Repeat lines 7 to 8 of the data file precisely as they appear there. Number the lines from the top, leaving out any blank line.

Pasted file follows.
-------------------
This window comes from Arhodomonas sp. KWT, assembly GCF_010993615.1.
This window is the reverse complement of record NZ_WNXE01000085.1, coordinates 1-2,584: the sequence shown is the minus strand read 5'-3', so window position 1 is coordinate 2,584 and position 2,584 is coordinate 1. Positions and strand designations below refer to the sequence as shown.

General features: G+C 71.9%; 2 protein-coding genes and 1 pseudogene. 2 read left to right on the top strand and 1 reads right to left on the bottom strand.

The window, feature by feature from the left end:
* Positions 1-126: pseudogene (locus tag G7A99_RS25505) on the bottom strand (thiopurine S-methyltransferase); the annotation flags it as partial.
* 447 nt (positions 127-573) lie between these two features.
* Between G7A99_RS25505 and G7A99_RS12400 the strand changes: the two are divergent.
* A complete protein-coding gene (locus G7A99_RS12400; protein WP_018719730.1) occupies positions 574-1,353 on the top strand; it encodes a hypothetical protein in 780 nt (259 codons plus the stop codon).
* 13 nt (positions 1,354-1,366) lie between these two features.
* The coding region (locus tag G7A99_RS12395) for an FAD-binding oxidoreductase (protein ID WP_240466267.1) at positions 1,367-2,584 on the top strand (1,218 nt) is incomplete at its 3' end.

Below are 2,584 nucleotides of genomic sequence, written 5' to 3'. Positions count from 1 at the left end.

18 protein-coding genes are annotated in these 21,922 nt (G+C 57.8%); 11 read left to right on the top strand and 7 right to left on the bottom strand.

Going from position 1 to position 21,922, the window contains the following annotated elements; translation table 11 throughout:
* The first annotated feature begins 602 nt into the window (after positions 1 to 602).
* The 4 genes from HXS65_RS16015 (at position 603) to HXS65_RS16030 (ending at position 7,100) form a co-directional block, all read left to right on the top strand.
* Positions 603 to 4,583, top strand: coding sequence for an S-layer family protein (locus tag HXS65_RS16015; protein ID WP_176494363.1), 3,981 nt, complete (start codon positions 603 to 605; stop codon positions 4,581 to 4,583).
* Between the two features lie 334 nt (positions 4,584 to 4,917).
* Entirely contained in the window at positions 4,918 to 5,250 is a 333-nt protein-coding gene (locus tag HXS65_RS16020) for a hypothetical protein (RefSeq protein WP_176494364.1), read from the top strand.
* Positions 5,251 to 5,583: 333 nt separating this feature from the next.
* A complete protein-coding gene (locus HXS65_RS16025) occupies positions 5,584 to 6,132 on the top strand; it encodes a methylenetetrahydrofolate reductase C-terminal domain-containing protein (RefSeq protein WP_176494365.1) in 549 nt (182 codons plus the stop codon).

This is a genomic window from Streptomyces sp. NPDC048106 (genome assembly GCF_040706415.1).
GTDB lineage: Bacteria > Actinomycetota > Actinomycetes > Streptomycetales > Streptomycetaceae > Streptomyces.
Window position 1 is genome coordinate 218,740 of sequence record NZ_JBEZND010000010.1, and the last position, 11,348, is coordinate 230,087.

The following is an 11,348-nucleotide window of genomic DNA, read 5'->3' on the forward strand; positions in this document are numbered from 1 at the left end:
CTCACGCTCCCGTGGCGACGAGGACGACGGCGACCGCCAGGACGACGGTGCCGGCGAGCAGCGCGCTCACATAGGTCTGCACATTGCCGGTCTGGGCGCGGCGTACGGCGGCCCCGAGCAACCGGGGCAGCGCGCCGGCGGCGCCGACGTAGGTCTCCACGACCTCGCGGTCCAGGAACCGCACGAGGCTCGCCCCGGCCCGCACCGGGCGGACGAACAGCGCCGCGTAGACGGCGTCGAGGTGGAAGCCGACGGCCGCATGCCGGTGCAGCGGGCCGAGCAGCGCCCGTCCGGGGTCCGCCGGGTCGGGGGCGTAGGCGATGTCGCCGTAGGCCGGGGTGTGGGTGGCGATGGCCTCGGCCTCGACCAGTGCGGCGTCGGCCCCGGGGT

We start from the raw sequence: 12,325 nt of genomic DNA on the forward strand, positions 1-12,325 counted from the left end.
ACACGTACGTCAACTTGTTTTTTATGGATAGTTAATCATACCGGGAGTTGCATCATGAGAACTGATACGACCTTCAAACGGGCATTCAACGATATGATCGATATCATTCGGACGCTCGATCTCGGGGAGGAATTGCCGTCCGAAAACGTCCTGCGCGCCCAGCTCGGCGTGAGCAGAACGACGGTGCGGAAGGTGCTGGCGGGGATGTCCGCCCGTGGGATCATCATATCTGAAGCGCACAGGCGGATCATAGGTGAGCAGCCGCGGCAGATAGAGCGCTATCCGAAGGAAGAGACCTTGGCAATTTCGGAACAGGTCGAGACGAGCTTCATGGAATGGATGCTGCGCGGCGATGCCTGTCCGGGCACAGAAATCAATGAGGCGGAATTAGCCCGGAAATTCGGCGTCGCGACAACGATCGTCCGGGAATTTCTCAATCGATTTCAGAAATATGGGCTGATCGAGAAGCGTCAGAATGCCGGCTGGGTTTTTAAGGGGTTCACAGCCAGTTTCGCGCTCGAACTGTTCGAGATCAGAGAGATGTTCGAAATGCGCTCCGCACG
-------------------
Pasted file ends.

* Between G7A99_RS25505 and G7A99_RS12400 the strand changes: the two are divergent.
* A complete protein-coding gene (locus G7A99_RS12400; protein WP_018719730.1) occupies positions 574-1,353 on the top strand; it encodes a hypothetical protein in 780 nt (259 codons plus the stop codon).